1

Riesz-Thorin interpolation (RTI) bounds the norms of linear maps acting between $L^p$ spaces. Unlike Marcinkiewicz interpolation, RTI only works for strong type operators. Overview of interpolation: to understand how to obtain control on the expression $||Tf||_{L^q}$ for operator $T$ & function $f,$ one would divide $f$ into two (or more) components ...


1

Write $h(x) = f(x)g(x)$. Without loss of generality (by multiplying $g$ and $h$ by constants) we can assume $$ \int |g|^{p'} dx = 1 = \int |h| dx $$ So what we want to prove reduces to $$ \int |h / g|^p \leq 1 $$ To prove this, apply the regular Holder inequality: put $h^p$ in $L^{1/p}$ and $1/g^p$ in $L^{1/1-p}$. Observe that $$ \frac{1}{|g|^{p/(1-p)}} ...


1

For $L^p(\mathbb{R})$ and $L^q(\mathbb{R})$, suppose $p < q$. Let $f(x) = x^{-2/(p+q)}$ for $x > 0$ and $0$ otherwise. Let $f_p(x) = f(x)$ if $x < 1$ and $0$ otherwise, and $f_q(x) = f(x)$ if $x > 1$ and $0$ otherwise. Then $f_p\in L^p \setminus L^q$ and $f_q \in L^q \setminus L^p$. For $L^q[0,1]$ as a intersection of $L^p$ with $p < q$. The ...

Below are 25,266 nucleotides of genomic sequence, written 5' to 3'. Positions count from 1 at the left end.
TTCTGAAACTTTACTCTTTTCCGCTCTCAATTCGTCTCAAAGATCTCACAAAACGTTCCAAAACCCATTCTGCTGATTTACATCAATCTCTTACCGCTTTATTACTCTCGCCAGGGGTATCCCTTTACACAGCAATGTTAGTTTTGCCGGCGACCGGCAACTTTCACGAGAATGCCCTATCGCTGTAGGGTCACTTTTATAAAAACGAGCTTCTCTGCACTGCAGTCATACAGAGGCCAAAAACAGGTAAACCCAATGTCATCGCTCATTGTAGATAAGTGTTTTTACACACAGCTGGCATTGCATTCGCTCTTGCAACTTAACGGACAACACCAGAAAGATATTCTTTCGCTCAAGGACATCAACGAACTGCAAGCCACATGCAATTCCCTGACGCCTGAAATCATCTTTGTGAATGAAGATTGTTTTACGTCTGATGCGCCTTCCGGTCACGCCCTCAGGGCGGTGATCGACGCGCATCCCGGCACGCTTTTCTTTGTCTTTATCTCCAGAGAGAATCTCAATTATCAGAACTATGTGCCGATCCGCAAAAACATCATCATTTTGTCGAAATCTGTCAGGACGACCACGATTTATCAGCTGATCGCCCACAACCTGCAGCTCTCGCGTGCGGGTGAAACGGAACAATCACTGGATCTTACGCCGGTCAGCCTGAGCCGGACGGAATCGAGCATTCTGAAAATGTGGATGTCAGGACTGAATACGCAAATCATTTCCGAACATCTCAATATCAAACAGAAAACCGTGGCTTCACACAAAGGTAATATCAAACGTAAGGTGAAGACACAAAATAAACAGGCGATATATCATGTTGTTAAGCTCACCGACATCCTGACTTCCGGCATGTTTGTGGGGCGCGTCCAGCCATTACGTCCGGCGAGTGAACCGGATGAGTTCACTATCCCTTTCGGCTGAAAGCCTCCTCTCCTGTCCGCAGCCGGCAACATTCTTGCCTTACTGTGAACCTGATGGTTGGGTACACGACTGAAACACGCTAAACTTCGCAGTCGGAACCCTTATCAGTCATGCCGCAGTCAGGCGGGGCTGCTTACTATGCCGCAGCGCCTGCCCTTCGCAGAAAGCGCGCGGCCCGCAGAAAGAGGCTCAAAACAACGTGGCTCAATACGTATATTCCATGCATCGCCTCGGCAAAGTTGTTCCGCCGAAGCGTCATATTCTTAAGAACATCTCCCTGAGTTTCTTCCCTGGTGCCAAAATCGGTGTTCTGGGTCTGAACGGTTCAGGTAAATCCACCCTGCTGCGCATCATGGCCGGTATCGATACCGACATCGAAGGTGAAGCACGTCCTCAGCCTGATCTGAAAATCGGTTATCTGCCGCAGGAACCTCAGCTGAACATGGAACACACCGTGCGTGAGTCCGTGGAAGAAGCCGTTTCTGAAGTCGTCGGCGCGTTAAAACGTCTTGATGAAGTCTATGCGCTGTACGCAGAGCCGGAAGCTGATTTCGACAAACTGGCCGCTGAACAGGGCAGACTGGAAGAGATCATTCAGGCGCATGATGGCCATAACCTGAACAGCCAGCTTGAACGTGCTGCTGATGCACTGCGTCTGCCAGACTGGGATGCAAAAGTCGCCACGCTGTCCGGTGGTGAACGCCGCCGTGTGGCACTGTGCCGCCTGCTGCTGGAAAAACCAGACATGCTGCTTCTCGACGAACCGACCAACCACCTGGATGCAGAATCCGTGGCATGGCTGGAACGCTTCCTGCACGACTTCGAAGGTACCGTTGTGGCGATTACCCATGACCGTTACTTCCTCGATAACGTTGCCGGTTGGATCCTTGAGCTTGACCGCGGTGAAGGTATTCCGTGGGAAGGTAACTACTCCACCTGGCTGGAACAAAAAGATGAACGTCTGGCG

1

In terms of getting a proof done, it really is just Cauchy-Schwarz: $$\left | \int_0^t f(s) ds \right | = (f,1)_{L^2} \leq \| f \|_{L^2} \| 1 \|_{L^2} = t^{1/2} \left ( \int_0^t f(s)^2 ds \right )^{1/2}.$$ Cauchy-Schwarz can be proven in the abstract setting of a general inner product space, and then it follows in your case from the fact that the $L^2$ ...


1

Use $f$ to construct a densely defined functional $\delta:g\mapsto\int fg$ on $L^p$, $0<p<1$, that is bounded. Extend by continuity. Show that the space $L^p$, for $0<p<1$ doesn't have non-zero bounded linear functionals: A non-zero bounded linear functional $\delta$ produces non trivial open convex sets like $\{x:\delta(x)<1\}$. Show that ...


1

For $0<s<1$ this is true in all dimensions $n$, and follows by writing the norm as in integral of divided differences [Leoni, A first course in Sobolev spaces, 14.8] $$ \|f\|_{H^s}^2 \approx \|f\|_{L^2}^2+\iint\frac{|f(x)-f(y)|^2}{|x-y|^{n+2s}}\,dx\,dy \tag{1} $$ Indeed, (1) shows at once that for any Lipschitz function $\varphi$ fixing $0$ we have ...